ProxyWith a proxy all the logic is moved away from the client.This leaves the client very simple as it only needs to maintain a single connection to the the proxy. There are several ways to incorporate a proxy into your infrastructure:
- Service mesh: dedicated infrastructure layer that controls service-to-service communication (eg Istio and Linkerd), deployed as a sidecar.
- Service Proxy: single standalone service that all clients connect to and is configured for each gRPC service.
- Container sidecar proxy: sidecar proxy is deployed alongside every client that are all configured to proxy across the same gRPC service.
However, nothing comes for free – there is always a trade-off:
- More moving parts in the hot path, impacting the latency of your system
- Both a service mesh and standalone proxies add a lot of complexity to your setup, with novel failure modes. They need to be set up, monitored and maintained.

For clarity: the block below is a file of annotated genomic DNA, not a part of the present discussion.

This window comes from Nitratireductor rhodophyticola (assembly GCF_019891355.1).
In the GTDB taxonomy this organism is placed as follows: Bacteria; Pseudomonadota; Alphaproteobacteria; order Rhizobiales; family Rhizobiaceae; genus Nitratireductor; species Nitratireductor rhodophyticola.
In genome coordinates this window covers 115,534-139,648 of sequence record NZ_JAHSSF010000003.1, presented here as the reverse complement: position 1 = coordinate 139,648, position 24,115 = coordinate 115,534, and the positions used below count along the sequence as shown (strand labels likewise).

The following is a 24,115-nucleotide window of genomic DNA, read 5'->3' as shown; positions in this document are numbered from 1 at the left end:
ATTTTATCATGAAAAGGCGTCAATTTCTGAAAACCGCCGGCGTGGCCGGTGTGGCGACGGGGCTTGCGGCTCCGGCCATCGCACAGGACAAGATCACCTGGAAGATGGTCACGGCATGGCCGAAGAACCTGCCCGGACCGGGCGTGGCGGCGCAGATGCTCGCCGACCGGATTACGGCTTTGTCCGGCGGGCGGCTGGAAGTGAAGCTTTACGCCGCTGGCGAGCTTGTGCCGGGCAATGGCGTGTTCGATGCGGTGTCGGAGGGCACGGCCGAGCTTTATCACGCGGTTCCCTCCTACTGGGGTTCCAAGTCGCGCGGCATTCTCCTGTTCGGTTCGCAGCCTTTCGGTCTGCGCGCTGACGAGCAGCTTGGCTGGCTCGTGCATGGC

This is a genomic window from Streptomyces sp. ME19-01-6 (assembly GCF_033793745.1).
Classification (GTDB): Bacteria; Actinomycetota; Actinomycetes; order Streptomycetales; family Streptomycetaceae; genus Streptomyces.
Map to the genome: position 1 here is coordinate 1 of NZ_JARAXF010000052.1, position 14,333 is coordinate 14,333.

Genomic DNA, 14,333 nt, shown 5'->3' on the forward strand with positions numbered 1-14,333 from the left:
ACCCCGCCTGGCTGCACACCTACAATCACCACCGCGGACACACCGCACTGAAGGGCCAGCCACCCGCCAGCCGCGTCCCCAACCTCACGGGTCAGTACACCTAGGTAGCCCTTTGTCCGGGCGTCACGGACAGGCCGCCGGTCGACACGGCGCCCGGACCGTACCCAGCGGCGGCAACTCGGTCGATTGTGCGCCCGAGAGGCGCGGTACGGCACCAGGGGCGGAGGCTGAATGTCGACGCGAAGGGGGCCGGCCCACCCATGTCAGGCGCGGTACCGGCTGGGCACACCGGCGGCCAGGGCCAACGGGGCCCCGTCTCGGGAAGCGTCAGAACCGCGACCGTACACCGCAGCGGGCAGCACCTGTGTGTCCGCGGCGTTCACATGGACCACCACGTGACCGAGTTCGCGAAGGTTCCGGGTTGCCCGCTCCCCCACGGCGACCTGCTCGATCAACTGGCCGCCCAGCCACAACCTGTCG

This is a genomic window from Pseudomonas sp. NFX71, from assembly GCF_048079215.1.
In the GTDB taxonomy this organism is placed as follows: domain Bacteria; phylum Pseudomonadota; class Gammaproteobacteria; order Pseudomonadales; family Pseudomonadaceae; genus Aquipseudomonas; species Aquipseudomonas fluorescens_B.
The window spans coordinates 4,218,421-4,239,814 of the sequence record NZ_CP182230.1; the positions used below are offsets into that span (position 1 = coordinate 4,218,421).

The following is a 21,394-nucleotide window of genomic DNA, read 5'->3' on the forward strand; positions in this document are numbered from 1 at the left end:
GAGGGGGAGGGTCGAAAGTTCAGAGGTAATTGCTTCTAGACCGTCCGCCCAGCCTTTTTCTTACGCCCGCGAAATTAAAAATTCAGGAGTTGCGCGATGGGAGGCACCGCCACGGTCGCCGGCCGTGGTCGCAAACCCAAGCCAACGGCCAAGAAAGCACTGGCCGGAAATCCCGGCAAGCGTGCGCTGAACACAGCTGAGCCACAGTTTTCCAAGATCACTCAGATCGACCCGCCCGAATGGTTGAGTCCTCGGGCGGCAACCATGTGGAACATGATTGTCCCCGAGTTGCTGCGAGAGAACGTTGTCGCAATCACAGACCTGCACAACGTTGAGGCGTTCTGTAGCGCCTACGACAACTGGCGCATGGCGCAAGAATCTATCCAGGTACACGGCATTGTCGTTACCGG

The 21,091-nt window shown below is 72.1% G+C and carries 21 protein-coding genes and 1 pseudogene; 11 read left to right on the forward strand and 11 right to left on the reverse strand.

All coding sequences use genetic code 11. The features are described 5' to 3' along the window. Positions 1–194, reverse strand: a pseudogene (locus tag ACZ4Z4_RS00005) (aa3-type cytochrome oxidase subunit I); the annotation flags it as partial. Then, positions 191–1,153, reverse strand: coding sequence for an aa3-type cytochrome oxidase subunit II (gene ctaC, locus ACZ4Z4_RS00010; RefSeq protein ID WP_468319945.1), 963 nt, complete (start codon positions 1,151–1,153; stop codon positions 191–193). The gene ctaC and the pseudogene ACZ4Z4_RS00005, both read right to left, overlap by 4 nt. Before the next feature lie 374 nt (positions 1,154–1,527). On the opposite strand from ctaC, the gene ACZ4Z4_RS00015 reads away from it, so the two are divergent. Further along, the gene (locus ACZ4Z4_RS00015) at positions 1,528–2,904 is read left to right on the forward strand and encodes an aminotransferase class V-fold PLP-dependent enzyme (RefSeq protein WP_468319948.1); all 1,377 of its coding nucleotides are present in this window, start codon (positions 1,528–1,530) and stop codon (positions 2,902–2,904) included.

TrueLayer’s approachTrueLayer leverages gRPC to have strongly-typed contracts between applications written in various programming languages (C#, Rust, TypeScript, Python).We currently do not run a service mesh in our Kubernetes clusters, therefore we do not get gRPC load balancing out of the box.Historical precedent, C#: use an Envoy sidecarMost of our early gRPC servers and clients were written in C#.There we used the sidecar approach – a manually-configured Envoy proxy. With an Envoy sidecar you get a production hardened-solution with a considerable community around it. It was the fastest way to get gRPC load-balancing working at that point in time.Standalone sidecar proxies, as we discussed, increase the overall complexity of the system: it is another component to configure, operate and understand. In particular, configuration management scales poorly as the number of services increases while testing and reproducing failure modes locally or on CI is fairly hard.Rust opportunitiesWhat about Rust? What does the gRPC landscape look like? Is client-side load-balancing viable?Let’s look at Rust’s most popular gRPC crates: